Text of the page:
quoted from archive.org

Kath-Upanishad 2-2-7:

योनिमन्ये प्रपद्यन्ते शरीरत्वाय देहिनः । स्थाणुमन्येऽनुसंयन्ति यथाकर्म यथाश्रुतम् ॥ ७॥

Some of those who have born with bodies (the human beings), requiring other bodies reach the entry point again (the womb). Some others reach the state of plants (or other stationary objects). All these happen according to their actions, thoughts and knowledge.

Note:Above English translation quoted from vedarahasya.

Adi Shankaracharya's commentries on this verse also interprets as वृक्षादीस्थावरभावम् means trees/plants etc. stationary aspects/objects.

Therefore, as it is mentioned that Jivas take birth as trees/plants, they have souls.

अहमात्मा गुडाकेश सर्वभूताशयस्थितः।

अहमादिश्च मध्यं च भूतानामन्त एव च ॥१०- २०॥

I am seated in the heart of all living entities. ... The ātmā or eternal soul is enthroned in the etheric heart of all living beings. ... Hence, Shree Krishna declares that he is situated in the heart of all living beings.

In Hinduism trees and plants have been adored not only with devotion but have been affectionately fondled and almost treated as members of a family.

Kalidasa mentions kindly spirits like Vanadevatas who had been companions of Sakuntala in the forest, almost shedding tears when she left her sylvan home for her residence in the palace of her husband, the king, and hastened to give her presents of silken garments and jewels worthy of a princess.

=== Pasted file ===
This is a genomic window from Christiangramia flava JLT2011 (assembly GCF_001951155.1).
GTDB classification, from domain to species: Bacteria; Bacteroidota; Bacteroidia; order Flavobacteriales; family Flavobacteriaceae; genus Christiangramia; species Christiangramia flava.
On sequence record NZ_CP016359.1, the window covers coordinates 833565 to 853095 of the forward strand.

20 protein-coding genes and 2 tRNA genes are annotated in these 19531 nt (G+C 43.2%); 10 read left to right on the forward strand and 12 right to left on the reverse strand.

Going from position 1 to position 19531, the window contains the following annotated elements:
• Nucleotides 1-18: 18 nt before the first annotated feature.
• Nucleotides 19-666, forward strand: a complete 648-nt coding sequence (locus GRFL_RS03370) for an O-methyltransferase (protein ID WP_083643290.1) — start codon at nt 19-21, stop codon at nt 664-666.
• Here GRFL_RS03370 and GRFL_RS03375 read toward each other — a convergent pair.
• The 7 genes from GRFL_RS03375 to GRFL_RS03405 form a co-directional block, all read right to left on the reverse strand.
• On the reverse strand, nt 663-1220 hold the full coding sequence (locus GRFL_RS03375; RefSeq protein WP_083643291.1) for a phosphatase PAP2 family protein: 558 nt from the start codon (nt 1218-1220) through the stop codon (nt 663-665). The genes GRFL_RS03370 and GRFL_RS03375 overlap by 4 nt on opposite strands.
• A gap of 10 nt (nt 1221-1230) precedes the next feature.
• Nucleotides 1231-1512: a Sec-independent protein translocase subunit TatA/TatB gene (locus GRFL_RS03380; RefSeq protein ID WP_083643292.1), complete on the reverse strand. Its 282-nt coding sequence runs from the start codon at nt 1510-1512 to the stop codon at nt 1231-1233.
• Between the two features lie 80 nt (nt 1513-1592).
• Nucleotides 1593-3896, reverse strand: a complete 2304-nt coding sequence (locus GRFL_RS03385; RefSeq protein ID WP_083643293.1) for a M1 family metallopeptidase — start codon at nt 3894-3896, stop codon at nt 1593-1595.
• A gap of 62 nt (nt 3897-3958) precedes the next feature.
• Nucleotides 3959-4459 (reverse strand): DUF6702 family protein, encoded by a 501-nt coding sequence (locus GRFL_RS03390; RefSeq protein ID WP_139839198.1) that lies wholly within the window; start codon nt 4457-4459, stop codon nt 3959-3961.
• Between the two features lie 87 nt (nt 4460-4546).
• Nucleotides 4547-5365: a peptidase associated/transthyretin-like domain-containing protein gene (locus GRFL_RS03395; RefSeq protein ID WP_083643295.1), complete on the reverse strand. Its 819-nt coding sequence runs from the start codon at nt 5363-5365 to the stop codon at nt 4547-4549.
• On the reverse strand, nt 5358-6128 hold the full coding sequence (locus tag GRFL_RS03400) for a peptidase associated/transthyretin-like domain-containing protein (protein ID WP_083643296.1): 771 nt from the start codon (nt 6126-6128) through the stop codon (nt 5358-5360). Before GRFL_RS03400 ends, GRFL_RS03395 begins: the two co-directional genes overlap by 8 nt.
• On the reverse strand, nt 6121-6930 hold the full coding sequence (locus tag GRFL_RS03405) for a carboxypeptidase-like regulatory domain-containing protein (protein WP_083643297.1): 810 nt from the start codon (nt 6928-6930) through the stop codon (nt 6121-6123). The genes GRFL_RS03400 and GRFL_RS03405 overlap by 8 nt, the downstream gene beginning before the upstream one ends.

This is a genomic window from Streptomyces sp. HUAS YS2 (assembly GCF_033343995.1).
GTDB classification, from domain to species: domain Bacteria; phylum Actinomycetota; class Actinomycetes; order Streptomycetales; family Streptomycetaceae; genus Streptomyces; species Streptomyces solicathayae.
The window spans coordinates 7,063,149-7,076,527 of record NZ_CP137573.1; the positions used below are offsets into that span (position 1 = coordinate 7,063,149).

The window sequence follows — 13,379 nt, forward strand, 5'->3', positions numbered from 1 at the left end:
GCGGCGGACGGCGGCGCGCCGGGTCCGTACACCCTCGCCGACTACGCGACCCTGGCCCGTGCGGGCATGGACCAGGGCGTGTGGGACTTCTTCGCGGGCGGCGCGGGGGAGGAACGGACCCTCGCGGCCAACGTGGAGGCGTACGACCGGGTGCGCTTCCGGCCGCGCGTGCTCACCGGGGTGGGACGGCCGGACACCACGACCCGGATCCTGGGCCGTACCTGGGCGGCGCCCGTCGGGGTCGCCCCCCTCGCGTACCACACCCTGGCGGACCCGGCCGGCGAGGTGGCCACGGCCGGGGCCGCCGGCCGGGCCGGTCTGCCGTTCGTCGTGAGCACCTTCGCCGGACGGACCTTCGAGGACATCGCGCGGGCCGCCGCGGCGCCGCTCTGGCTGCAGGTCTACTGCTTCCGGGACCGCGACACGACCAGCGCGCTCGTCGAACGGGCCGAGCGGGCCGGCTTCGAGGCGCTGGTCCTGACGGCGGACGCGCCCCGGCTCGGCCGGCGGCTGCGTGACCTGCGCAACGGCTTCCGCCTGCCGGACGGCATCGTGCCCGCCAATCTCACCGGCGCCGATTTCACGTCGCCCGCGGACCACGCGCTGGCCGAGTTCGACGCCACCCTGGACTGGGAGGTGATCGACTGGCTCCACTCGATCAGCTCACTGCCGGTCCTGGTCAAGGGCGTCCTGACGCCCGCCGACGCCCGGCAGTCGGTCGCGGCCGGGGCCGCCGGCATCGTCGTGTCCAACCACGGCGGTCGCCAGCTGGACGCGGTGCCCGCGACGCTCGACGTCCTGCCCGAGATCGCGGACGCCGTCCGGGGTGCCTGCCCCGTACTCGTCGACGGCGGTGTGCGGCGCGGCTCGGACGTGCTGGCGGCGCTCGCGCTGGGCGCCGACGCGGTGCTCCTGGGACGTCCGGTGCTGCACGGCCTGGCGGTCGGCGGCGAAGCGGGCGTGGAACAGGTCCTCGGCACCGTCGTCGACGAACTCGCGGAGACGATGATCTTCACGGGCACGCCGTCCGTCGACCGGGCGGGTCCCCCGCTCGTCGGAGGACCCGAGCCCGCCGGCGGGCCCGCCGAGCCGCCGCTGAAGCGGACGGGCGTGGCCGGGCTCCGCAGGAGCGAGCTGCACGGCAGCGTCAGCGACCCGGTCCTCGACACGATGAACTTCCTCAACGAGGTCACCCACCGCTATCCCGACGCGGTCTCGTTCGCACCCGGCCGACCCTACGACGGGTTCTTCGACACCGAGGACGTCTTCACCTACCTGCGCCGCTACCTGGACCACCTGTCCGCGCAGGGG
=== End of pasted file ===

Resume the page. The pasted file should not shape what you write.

When Sita was abandoned by Lakshmana in the forest at the command of Rama, Sita’s sorrow stirred the trees and plants, and along with animals and birds, they too expressed their grief by shedding flowers like large drops of tears.

Vishnusahasranama, Vishnu is mentioned as the very embodiment of imposing trees like Udumbara, Asvattha, Asoka and Nyagrodha.

Siva is himself conceived as a yupa, post fashioned in Khadira or Sami wood. Sami has fire inside it; Rudra is also the embodiment of fire.

Poets love to use the word Sthanu for Siva and Aparna (lit. leafless) for Parvati to suggest that even the dry tree trunk (sathanu) bears shoots in association with Aparna (saparna). Oshadhis or medicinal plants respond to the light of the moon as effectively as the humans in their joy for moonlight.

In the Vedic hymns the oshndhis have been conceived as sentient and in the puraana the Vanadevatas are described as lovable, sylvan deities.

Name of sages who received enlightenment under them, thus making the trees sacred. For instance Aswattha (Ficus religiosa) is the

Bodhi tree of Sakya Muni or Buddha; Nyagrodha (Ficus bengalensis) of Kasyapa;

Udumbara (Ficus glomerata) of Kanaka muni; Sirisa (Albizzia

labbek) of Krakuchhanda; Asoka (Saraca indica) of Vipaswi;

Pundarika (Nelumbium speciosum) of Sikhi.

The simple faith of the Cheta in MIC Mrihchhakatika assumes that the (watchful) eye of the vanadevata is as effective as that of the sun and moon that are witnesses of the good and bad deeds of people on earth.

So Hinduism strongly believes in concept of "The soul" in plants .

Source -: PDF paper by arvind gupte. www.arvindguptatoys.com › shaktigupta


Plants possess consciousness and experience pleasure and pain according to Manu Smriti.